A new autism study out of Vanderbilt University is getting a ringing endorsement both from parents and those on the spectrum. For the first time, researchers have found that autistic children seem to have trouble integrating sight and sound information.

While a speaker’s mouth movements and words go together for a typically developing person, the researchers found in many autistics there’s a delay between what they see and what they hear. “It’s as if they’re watching a badly dubbed movie where the words and the pictures don’t match up,” according to a report on The CBS Evening News.

Mark Wallace, lead author of the study, told ScienceDaily, “one of the classic pictures of children with autism is they have their hands over their ears. We believe that one reason for this may be that they are trying to compensate for their changes in sensory function by simply looking at one sense at a time. This may be a strategy to minimize the confusion between the senses.”

Wallace’s team has developed a video game aimed at helping autistic kids practice putting sight and sound together by speeding up delayed auditory processing. Perhaps the researcher’s most startling suggestion is that not only is sensory integration a real issue with autistic kids—it is perhaps the central core deficit that gives rise to classic autism symptoms like impaired language and social communication.

Wallace notes that while “there is a huge amount of effort and energy going into the treatment of children with autism, virtually none of it is based on a strong empirical foundation tied to sensory function. If we can fix this deficit in early sensory function, then maybe we can see benefits in language and communication and social interactions.”

Blogger Rachel Kenyon, who was diagnosed on the spectrum as an adult and has a 7-year-old daughter also on the spectrum, says the study is on-target.

While she was thought to be typically developing growing up, Kenyon says, “It seemed that I was always a step behind socially or conversationally.” She now watches TV with closed captioning, finding that “I can keep up much more easily with processing the events, emotions, and actions taking place on the screen.”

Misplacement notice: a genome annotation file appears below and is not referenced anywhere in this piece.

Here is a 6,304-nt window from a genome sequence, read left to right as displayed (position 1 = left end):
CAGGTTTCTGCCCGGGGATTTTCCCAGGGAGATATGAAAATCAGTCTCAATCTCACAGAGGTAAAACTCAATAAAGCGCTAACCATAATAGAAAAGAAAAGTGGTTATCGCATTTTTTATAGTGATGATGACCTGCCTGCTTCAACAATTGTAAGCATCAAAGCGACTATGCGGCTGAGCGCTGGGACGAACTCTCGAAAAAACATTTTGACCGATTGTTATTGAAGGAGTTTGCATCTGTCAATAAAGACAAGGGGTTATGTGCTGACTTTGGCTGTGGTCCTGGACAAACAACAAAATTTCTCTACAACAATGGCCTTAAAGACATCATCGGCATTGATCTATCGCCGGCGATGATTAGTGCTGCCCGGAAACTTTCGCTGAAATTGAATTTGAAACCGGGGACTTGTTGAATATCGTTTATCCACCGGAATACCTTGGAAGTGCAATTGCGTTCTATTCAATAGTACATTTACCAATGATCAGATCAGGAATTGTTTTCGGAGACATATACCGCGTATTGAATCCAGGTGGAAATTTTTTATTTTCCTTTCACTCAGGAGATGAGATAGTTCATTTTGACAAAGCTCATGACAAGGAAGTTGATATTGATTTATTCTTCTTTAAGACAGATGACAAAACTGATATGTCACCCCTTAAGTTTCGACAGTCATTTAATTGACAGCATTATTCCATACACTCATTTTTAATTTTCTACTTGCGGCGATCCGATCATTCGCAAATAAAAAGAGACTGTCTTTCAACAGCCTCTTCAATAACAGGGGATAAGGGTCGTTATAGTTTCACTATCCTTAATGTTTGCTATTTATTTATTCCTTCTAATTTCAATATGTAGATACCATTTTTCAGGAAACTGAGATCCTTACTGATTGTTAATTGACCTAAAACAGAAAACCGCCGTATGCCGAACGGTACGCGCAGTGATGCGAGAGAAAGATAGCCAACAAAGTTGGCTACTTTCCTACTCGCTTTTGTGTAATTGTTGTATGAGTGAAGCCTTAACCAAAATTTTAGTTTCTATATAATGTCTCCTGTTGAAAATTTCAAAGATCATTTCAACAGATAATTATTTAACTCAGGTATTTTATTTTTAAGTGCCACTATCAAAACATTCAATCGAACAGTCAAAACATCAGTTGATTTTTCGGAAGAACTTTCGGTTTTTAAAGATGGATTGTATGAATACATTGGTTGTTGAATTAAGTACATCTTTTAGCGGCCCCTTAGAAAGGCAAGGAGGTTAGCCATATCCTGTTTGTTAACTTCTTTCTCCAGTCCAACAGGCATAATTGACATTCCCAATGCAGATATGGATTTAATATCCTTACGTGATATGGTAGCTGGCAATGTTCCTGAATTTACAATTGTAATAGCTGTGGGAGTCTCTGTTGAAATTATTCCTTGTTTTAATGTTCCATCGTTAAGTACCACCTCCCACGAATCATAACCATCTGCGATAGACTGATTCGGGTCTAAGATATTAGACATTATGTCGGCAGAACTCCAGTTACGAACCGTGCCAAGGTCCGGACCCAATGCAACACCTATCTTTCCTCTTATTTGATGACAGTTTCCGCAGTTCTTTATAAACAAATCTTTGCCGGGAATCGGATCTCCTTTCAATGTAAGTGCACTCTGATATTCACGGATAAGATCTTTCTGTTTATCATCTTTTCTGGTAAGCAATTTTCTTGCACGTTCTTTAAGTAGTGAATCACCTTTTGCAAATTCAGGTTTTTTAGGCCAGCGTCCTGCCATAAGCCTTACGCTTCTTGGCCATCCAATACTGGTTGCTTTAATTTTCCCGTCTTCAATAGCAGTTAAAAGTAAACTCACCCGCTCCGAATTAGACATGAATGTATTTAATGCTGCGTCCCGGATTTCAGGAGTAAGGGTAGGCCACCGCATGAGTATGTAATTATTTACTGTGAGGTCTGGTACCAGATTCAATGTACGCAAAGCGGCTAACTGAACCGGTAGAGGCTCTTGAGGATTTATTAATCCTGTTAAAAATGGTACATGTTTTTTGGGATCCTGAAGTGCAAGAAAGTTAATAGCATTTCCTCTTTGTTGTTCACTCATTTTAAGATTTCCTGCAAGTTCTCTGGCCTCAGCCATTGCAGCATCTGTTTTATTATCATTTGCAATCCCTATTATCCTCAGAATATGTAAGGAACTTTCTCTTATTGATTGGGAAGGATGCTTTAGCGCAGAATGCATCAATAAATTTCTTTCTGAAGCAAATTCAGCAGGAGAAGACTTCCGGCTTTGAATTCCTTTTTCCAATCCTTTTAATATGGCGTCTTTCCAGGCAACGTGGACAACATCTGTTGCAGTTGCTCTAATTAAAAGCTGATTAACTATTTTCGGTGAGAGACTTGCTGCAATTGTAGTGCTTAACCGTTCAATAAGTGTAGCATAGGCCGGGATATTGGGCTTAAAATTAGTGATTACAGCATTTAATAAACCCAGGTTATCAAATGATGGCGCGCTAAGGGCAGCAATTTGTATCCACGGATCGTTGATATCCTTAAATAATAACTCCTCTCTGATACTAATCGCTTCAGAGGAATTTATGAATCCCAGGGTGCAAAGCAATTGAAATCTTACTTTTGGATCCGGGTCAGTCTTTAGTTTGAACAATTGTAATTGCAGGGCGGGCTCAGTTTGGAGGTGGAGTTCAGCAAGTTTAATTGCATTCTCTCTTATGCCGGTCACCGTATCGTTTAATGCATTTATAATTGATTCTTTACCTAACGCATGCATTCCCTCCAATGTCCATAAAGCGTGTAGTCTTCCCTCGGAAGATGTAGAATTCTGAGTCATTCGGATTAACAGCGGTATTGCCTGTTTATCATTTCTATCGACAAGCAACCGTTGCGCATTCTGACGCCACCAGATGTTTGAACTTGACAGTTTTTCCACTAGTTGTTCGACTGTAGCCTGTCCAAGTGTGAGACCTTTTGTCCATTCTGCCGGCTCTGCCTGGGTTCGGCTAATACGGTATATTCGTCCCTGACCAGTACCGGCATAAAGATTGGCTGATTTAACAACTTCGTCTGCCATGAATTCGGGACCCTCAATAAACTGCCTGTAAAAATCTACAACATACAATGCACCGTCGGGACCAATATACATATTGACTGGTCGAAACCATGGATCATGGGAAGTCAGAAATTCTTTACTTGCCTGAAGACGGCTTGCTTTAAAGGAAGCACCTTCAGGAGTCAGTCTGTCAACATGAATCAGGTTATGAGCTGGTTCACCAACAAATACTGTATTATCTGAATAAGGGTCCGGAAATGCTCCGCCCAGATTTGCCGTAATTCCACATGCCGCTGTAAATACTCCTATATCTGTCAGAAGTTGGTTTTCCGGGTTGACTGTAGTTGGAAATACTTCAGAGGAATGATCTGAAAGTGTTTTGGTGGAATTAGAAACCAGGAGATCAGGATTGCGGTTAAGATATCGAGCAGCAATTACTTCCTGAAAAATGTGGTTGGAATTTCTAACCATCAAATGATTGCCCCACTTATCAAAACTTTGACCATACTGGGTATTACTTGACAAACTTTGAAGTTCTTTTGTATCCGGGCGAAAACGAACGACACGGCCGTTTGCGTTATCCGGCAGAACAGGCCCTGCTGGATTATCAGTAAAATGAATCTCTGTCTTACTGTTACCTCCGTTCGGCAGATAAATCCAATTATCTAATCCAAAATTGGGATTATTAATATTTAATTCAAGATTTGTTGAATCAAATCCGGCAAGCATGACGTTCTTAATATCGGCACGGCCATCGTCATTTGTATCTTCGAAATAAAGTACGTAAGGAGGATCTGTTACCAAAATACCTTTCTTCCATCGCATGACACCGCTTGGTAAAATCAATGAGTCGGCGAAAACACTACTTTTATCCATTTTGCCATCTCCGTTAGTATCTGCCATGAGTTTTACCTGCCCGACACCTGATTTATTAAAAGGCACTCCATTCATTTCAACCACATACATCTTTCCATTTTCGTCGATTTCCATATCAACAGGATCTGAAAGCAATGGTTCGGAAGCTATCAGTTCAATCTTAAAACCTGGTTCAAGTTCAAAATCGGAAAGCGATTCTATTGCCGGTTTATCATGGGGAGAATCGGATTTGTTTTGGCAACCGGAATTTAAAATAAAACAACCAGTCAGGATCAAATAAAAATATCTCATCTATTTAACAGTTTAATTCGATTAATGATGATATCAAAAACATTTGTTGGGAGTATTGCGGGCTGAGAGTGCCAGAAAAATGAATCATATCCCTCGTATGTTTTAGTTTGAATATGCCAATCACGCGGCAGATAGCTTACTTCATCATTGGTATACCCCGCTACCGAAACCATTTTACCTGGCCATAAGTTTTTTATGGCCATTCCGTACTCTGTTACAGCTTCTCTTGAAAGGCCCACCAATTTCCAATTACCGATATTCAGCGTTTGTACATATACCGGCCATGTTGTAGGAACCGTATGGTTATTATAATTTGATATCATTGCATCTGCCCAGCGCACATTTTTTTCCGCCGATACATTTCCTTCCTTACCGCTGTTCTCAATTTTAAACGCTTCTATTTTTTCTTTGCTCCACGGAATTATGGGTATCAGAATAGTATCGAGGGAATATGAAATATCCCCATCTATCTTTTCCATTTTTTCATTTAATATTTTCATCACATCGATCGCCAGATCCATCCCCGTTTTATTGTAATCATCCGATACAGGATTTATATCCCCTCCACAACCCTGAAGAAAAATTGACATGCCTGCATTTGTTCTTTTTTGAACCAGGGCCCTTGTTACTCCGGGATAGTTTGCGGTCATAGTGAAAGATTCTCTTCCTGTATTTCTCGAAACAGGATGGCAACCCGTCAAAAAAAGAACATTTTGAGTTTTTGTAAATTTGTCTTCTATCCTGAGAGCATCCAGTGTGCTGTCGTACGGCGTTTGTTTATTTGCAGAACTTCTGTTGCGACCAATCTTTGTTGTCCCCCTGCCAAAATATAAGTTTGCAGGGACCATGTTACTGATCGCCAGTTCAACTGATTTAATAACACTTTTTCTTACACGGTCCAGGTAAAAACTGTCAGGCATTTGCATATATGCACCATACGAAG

She has also come to realize that she developed compensatory skills so she could understand conversations: One involves finding a visual point to focus on other than the person’s mouth while they are speaking. “For instance,” she says, “I might choose to stare at a speaker’s freckle or piece of jewelry so that I can use the remaining mental focus on listening, interpreting and constructing appropriate responses.” It’s easy to see how this could be viewed as the lack of of eye contact common in kids and adults on the spectrum.

Kenyon says of the study, “Any time we can broadly share and explain just one aspect of autism in plainly understood language, such as this study does, is a step closer to acceptance. As we move closer to acceptance and understanding, we move proportionally closer to developing educational approaches and technological advances that can help autistics such as my daughter and even myself improve quality of life.”

Joslyn Gray, another autism mom who blogs at stark. raving. mad. mommy., agrees. “I’m so excited about this research,” she says. “I’ll be following this to learn more about therapies that help kids learn to close that gap that makes audio and visual input out of sync for them. But more importantly, I’m excited about helping neurotypical people understand my daughter’s experience.”